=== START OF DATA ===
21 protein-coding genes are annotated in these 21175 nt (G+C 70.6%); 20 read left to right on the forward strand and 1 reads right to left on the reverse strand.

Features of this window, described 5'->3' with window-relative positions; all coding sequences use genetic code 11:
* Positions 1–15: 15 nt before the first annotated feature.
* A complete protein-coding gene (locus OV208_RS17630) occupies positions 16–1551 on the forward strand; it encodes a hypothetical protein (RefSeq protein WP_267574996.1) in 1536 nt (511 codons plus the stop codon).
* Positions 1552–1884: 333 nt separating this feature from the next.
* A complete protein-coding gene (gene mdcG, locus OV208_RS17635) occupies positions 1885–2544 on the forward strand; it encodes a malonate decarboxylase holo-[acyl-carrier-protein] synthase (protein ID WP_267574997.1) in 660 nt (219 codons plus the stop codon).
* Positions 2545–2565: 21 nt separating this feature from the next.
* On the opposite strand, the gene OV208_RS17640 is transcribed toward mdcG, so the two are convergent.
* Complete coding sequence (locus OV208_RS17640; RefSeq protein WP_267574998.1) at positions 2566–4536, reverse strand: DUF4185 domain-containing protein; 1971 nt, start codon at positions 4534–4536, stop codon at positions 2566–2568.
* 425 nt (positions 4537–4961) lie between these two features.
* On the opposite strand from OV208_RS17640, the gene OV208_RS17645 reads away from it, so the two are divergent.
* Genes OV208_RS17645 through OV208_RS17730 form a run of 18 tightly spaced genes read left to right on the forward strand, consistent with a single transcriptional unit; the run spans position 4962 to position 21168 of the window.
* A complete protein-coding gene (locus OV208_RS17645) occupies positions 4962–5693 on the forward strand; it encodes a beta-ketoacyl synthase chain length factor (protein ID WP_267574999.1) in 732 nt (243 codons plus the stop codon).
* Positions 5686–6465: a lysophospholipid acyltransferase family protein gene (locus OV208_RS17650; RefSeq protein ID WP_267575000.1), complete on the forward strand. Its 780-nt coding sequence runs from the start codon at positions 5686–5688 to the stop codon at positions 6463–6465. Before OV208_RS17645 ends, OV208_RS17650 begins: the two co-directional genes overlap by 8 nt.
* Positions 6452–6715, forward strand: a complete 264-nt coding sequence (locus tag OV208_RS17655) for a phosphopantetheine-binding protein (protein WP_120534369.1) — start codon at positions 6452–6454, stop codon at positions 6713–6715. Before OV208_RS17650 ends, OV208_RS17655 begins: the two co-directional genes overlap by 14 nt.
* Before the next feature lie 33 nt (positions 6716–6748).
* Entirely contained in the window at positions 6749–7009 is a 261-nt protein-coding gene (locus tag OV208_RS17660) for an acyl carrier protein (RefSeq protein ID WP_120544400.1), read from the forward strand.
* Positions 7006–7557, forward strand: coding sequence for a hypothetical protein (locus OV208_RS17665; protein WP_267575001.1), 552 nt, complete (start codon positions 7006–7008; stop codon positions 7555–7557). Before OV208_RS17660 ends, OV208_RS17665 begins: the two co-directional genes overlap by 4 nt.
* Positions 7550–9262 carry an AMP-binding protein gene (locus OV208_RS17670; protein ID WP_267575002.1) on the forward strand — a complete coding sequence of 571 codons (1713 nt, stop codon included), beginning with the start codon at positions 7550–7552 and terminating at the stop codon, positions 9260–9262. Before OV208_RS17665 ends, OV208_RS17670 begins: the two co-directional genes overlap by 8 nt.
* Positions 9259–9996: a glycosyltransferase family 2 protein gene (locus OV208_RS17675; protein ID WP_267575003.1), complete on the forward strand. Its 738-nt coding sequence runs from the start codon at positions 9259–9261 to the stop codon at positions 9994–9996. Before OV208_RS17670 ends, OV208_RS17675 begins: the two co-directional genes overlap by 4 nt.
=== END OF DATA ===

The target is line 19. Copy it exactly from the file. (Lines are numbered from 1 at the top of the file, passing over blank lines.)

* Positions 7550–9262 carry an AMP-binding protein gene (locus OV208_RS17670; protein ID WP_267575002.1) on the forward strand — a complete coding sequence of 571 codons (1713 nt, stop codon included), beginning with the start codon at positions 7550–7552 and terminating at the stop codon, positions 9260–9262. Before OV208_RS17665 ends, OV208_RS17670 begins: the two co-directional genes overlap by 8 nt.